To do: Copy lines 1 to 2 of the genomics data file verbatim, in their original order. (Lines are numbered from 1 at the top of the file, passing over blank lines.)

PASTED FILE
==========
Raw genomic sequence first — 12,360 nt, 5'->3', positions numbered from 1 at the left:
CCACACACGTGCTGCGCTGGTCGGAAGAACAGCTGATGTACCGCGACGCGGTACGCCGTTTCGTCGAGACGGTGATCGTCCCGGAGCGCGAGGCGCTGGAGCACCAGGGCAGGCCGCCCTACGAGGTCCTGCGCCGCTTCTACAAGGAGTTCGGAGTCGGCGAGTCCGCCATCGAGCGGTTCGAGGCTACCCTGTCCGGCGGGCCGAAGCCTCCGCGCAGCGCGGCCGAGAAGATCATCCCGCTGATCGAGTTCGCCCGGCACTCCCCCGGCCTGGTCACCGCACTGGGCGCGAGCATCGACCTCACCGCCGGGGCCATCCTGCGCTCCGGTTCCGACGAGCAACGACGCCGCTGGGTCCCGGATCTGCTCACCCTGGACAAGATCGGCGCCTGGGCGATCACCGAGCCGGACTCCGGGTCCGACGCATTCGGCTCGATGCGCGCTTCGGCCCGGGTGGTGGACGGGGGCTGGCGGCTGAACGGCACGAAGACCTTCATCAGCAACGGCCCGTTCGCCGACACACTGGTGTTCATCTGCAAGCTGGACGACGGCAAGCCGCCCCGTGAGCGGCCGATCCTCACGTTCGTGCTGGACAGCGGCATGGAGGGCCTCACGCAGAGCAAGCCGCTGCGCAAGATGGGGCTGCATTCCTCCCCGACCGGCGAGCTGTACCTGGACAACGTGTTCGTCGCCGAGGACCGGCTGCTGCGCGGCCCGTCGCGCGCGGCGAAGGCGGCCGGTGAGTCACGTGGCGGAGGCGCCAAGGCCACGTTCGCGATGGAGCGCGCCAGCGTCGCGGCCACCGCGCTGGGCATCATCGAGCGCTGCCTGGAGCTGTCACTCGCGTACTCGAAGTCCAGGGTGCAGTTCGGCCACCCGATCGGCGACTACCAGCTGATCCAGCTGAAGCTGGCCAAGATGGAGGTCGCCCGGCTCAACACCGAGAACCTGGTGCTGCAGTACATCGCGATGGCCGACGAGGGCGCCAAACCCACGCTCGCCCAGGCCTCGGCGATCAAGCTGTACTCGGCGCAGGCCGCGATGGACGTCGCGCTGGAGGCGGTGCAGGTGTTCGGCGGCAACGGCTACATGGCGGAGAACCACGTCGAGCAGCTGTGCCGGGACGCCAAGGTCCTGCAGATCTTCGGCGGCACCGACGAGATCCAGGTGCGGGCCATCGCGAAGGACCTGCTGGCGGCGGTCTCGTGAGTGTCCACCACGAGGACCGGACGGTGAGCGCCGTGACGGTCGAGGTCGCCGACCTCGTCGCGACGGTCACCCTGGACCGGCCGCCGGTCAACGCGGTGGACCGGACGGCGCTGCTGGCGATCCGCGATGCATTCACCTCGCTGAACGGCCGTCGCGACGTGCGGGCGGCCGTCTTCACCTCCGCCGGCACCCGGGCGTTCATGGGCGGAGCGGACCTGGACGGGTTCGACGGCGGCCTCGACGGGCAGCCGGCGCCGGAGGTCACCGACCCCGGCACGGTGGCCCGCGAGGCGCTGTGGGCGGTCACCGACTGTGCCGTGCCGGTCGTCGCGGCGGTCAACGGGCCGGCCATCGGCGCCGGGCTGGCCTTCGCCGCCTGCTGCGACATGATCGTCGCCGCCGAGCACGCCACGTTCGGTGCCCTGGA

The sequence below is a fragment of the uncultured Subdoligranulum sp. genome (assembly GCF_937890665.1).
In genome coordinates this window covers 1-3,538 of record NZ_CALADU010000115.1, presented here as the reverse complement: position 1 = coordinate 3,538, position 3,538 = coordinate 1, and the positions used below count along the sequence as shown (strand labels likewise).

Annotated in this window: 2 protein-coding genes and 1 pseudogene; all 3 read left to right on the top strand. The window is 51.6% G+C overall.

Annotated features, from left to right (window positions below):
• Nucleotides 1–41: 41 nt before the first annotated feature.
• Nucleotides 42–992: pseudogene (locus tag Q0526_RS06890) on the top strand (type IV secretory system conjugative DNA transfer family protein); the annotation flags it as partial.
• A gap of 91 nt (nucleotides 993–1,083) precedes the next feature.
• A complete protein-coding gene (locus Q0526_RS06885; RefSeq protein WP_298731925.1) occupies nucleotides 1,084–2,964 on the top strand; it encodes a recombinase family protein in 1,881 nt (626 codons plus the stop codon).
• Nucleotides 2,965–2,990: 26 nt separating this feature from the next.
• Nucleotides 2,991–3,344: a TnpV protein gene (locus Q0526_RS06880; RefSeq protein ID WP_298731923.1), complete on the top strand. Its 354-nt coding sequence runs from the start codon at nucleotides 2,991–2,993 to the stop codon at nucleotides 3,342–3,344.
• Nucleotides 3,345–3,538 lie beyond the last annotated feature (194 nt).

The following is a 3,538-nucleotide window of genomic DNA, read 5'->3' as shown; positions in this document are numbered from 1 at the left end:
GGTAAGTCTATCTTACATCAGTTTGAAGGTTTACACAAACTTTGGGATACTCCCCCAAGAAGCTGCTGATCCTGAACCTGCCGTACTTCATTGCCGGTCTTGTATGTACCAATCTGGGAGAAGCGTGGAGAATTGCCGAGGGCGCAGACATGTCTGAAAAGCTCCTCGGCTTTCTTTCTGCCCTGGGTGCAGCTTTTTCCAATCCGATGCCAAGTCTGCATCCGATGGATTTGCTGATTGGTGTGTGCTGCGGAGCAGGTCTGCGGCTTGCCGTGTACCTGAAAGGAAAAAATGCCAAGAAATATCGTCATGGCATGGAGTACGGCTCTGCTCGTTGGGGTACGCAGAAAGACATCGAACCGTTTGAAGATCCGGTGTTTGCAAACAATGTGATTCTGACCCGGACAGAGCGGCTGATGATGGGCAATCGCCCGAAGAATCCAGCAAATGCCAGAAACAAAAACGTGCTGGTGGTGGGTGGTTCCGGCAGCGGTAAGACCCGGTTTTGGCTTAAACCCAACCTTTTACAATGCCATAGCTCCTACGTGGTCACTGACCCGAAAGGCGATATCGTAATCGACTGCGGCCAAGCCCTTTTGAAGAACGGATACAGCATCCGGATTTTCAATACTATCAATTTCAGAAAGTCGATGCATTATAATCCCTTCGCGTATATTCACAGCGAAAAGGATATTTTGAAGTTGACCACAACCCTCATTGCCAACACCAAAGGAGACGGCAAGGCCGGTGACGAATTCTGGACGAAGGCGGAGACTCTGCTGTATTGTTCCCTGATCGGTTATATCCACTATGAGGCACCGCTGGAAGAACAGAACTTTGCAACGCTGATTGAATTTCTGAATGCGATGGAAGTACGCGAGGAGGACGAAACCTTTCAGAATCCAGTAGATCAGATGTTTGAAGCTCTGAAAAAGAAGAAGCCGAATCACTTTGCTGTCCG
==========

Raw genomic sequence first — 12,360 nt, 5'->3', positions numbered from 1 at the left:
CCACACACGTGCTGCGCTGGTCGGAAGAACAGCTGATGTACCGCGACGCGGTACGCCGTTTCGTCGAGACGGTGATCGTCCCGGAGCGCGAGGCGCTGGAGCACCAGGGCAGGCCGCCCTACGAGGTCCTGCGCCGCTTCTACAAGGAGTTCGGAGTCGGCGAGTCCGCCATCGAGCGGTTCGAGGCTACCCTGTCCGGCGGGCCGAAGCCTCCGCGCAGCGCGGCCGAGAAGATCATCCCGCTGATCGAGTTCGCCCGGCACTCCCCCGGCCTGGTCACCGCACTGGGCGCGAGCATCGACCTCACCGCCGGGGCCATCCTGCGCTCCGGTTCCGACGAGCAACGACGCCGCTGGGTCCCGGATCTGCTCACCCTGGACAAGATCGGCGCCTGGGCGATCACCGAGCCGGACTCCGGGTCCGACGCATTCGGCTCGATGCGCGCTTCGGCCCGGGTGGTGGACGGGGGCTGGCGGCTGAACGGCACGAAGACCTTCATCAGCAACGGCCCGTTCGCCGACACACTGGTGTTCATCTGCAAGCTGGACGACGGCAAGCCGCCCCGTGAGCGGCCGATCCTCACGTTCGTGCTGGACAGCGGCATGGAGGGCCTCACGCAGAGCAAGCCGCTGCGCAAGATGGGGCTGCATTCCTCCCCGACCGGCGAGCTGTACCTGGACAACGTGTTCGTCGCCGAGGACCGGCTGCTGCGCGGCCCGTCGCGCGCGGCGAAGGCGGCCGGTGAGTCACGTGGCGGAGGCGCCAAGGCCACGTTCGCGATGGAGCGCGCCAGCGTCGCGGCCACCGCGCTGGGCATCATCGAGCGCTGCCTGGAGCTGTCACTCGCGTACTCGAAGTCCAGGGTGCAGTTCGGCCACCCGATCGGCGACTACCAGCTGATCCAGCTGAAGCTGGCCAAGATGGAGGTCGCCCGGCTCAACACCGAGAACCTGGTGCTGCAGTACATCGCGATGGCCGACGAGGGCGCCAAACCCACGCTCGCCCAGGCCTCGGCGATCAAGCTGTACTCGGCGCAGGCCGCGATGGACGTCGCGCTGGAGGCGGTGCAGGTGTTCGGCGGCAACGGCTACATGGCGGAGAACCACGTCGAGCAGCTGTGCCGGGACGCCAAGGTCCTGCAGATCTTCGGCGGCACCGACGAGATCCAGGTGCGGGCCATCGCGAAGGACCTGCTGGCGGCGGTCTCGTGAGTGTCCACCACGAGGACCGGACGGTGAGCGCCGTGACGGTCGAGGTCGCCGACCTCGTCGCGACGGTCACCCTGGACCGGCCGCCGGTCAACGCGGTGGACCGGACGGCGCTGCTGGCGATCCGCGATGCATTCACCTCGCTGAACGGCCGTCGCGACGTGCGGGCGGCCGTCTTCACCTCCGCCGGCACCCGGGCGTTCATGGGCGGAGCGGACCTGGACGGGTTCGACGGCGGCCTCGACGGGCAGCCGGCGCCGGAGGTCACCGACCCCGGCACGGTGGCCCGCGAGGCGCTGTGGGCGGTCACCGACTGTGCCGTGCCGGTCGTCGCGGCGGTCAACGGGCCGGCCATCGGCGCCGGGCTGGCCTTCGCCGCCTGCTGCGACATGATCGTCGCCGCCGAGCACGCCACGTTCGGTGCCCTGGA